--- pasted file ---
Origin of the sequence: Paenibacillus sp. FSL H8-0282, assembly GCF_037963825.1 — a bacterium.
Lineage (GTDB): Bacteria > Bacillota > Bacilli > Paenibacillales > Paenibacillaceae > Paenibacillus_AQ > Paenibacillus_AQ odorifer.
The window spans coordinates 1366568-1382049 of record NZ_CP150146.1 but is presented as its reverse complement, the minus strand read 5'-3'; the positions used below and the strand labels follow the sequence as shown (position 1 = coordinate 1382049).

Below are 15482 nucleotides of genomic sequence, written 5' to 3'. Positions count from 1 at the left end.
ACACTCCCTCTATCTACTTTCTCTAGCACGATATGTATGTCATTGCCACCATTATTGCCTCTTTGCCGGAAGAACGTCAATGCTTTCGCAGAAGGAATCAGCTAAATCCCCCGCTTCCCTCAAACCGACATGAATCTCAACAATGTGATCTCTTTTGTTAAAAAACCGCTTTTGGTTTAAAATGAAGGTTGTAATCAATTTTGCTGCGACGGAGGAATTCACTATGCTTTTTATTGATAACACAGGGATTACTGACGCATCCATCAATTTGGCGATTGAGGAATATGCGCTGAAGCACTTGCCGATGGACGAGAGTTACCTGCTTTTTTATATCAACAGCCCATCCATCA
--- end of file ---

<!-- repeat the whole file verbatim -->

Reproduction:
Origin of the sequence: Paenibacillus sp. FSL H8-0282, assembly GCF_037963825.1 — a bacterium.
Lineage (GTDB): Bacteria > Bacillota > Bacilli > Paenibacillales > Paenibacillaceae > Paenibacillus_AQ > Paenibacillus_AQ odorifer.
The window spans coordinates 1366568-1382049 of record NZ_CP150146.1 but is presented as its reverse complement, the minus strand read 5'-3'; the positions used below and the strand labels follow the sequence as shown (position 1 = coordinate 1382049).

Below are 15482 nucleotides of genomic sequence, written 5' to 3'. Positions count from 1 at the left end.
ACACTCCCTCTATCTACTTTCTCTAGCACGATATGTATGTCATTGCCACCATTATTGCCTCTTTGCCGGAAGAACGTCAATGCTTTCGCAGAAGGAATCAGCTAAATCCCCCGCTTCCCTCAAACCGACATGAATCTCAACAATGTGATCTCTTTTGTTAAAAAACCGCTTTTGGTTTAAAATGAAGGTTGTAATCAATTTTGCTGCGACGGAGGAATTCACTATGCTTTTTATTGATAACACAGGGATTACTGACGCATCCATCAATTTGGCGATTGAGGAATATGCGCTGAAGCACTTGCCGATGGACGAGAGTTACCTGCTTTTTTATATCAACAGCCCATCCATCA